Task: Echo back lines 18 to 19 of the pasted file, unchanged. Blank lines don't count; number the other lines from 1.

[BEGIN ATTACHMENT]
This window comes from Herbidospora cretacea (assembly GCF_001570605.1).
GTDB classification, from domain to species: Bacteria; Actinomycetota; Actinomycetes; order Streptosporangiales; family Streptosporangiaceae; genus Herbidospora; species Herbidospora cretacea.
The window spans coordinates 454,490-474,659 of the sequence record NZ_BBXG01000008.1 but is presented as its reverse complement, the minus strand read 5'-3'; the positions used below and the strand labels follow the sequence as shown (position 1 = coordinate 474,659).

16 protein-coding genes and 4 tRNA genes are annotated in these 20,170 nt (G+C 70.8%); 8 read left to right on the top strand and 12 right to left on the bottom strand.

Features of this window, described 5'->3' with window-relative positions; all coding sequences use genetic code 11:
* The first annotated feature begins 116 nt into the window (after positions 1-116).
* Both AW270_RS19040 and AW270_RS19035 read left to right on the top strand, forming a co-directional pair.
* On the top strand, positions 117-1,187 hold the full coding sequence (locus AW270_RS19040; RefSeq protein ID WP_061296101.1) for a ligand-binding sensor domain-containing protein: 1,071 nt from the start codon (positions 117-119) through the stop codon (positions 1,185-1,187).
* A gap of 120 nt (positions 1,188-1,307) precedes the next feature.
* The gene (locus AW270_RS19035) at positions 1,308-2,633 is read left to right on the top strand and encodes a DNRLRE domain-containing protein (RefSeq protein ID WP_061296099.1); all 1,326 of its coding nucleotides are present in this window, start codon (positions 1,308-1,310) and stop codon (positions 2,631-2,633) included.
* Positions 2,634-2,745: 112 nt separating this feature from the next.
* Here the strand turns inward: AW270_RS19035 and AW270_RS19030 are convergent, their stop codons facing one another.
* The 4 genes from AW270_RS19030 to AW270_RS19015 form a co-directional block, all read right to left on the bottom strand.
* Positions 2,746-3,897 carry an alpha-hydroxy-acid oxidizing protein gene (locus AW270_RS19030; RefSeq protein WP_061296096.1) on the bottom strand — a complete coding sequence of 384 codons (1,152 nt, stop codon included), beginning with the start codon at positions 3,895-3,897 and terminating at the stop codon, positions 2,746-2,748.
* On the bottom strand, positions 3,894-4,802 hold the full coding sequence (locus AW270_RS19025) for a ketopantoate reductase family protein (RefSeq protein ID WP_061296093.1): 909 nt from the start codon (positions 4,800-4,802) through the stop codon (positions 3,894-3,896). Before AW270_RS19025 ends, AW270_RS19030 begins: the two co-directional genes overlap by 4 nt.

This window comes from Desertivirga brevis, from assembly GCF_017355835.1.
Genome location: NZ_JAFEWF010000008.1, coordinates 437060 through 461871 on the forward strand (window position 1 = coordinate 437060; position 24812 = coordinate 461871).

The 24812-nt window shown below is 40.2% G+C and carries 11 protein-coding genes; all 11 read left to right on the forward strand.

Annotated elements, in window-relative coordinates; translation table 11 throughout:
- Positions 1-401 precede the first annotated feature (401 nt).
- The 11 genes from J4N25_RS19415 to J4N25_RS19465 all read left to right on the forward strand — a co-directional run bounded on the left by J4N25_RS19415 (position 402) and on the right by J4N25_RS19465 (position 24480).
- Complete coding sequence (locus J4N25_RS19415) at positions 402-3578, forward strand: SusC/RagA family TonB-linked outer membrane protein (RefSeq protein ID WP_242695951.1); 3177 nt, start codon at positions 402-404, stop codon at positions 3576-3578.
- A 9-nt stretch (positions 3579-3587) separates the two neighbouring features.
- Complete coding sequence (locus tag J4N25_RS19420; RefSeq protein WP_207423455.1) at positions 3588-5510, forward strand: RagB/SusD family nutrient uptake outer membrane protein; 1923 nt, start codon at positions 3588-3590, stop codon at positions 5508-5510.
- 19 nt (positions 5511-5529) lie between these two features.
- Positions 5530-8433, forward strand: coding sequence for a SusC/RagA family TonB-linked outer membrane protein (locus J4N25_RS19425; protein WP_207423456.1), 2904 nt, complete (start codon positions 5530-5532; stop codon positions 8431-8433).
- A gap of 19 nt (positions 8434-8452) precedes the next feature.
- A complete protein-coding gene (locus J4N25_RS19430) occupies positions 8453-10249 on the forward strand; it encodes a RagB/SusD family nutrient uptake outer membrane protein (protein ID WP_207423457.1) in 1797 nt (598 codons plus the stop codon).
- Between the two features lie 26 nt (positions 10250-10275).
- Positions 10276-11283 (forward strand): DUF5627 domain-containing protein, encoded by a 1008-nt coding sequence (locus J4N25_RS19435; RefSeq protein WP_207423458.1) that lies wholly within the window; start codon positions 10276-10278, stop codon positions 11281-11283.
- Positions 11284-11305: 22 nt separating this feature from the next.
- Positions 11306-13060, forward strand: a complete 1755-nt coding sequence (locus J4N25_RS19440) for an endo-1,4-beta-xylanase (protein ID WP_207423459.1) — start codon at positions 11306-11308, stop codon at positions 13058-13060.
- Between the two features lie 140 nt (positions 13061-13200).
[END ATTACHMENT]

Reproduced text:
The 24812-nt window shown below is 40.2% G+C and carries 11 protein-coding genes; all 11 read left to right on the forward strand.

Annotated elements, in window-relative coordinates; translation table 11 throughout: